In a career spanning five decades, W.S. Merwin, poet, translator, and environmental activist, has become one of the most widely read and imitated poets in America. The son of a Presbyterian minister, for whom he began writing hymns at the age of five, Merwin went to Europe as a young man and developed a love of languages that led to work as a literary translator. Over the years, his poetic voice has moved from the more formal and medieval influenced somewhat by Robert Graves and the medieval poetry he was then translating to a more distinctly American voice, following his two years in Boston where he got to know Robert Lowell, Sylvia Plath, Ted Hughes, Adrienne Rich, and Donald Hall, all of whom were breaking out of the rhetoric of the 1950s. W.S. Merwin's recent poetry is perhaps his most personal, arising from his deeply held beliefs. He is not only profoundly anti-imperialist, pacifist, and environmentalist, but also possessed by an intimate feeling for landscape and language and the ways in which land and language interflow. His latest poems are densely imagistic and full of an intimate awareness of the natural world.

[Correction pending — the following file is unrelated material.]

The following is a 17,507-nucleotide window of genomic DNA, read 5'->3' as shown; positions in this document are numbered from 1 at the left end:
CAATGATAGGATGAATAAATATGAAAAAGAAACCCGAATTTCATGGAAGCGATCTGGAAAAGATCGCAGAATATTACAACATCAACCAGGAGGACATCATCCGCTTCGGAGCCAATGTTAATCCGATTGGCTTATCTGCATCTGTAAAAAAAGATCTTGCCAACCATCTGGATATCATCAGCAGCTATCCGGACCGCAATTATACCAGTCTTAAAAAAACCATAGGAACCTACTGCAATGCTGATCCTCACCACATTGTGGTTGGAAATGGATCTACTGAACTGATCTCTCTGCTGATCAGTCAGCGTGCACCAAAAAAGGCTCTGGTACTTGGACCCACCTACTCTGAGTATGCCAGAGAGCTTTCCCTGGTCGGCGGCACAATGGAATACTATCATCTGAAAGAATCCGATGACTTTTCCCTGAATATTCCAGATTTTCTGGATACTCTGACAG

In 1999, W.S. Merwin was named Poetry Consultant to the Library of Congress for a jointly-held position along with poets Rita Dove and Louise Gluck. He has been honored as laureate of the Struga Poetry Evenings Festival in Macedonia, receiving the international poetry award, the Golden Wreath Award. In the fall of 2004, Merwin received the 2004 Lannan Lifetime Achievement Award. Included in his numerous awards are the Pulitzer Prize (twice), the National Book Award, the Tanning Prize, the Bollingen Prize, and the Ruth Lilly Poetry Prize. In July 2010, William Merwin was appointed United States Poet Laureate by the Librarian of Congress. He lives, writes, and gardens in Hawaii, on the island of Maui. He has spent the last 30 years planting 19 acres with over 800 species of palm, creating a sustainable forest. The property has recently been turned into a conservancy, the Merwin Conservancy.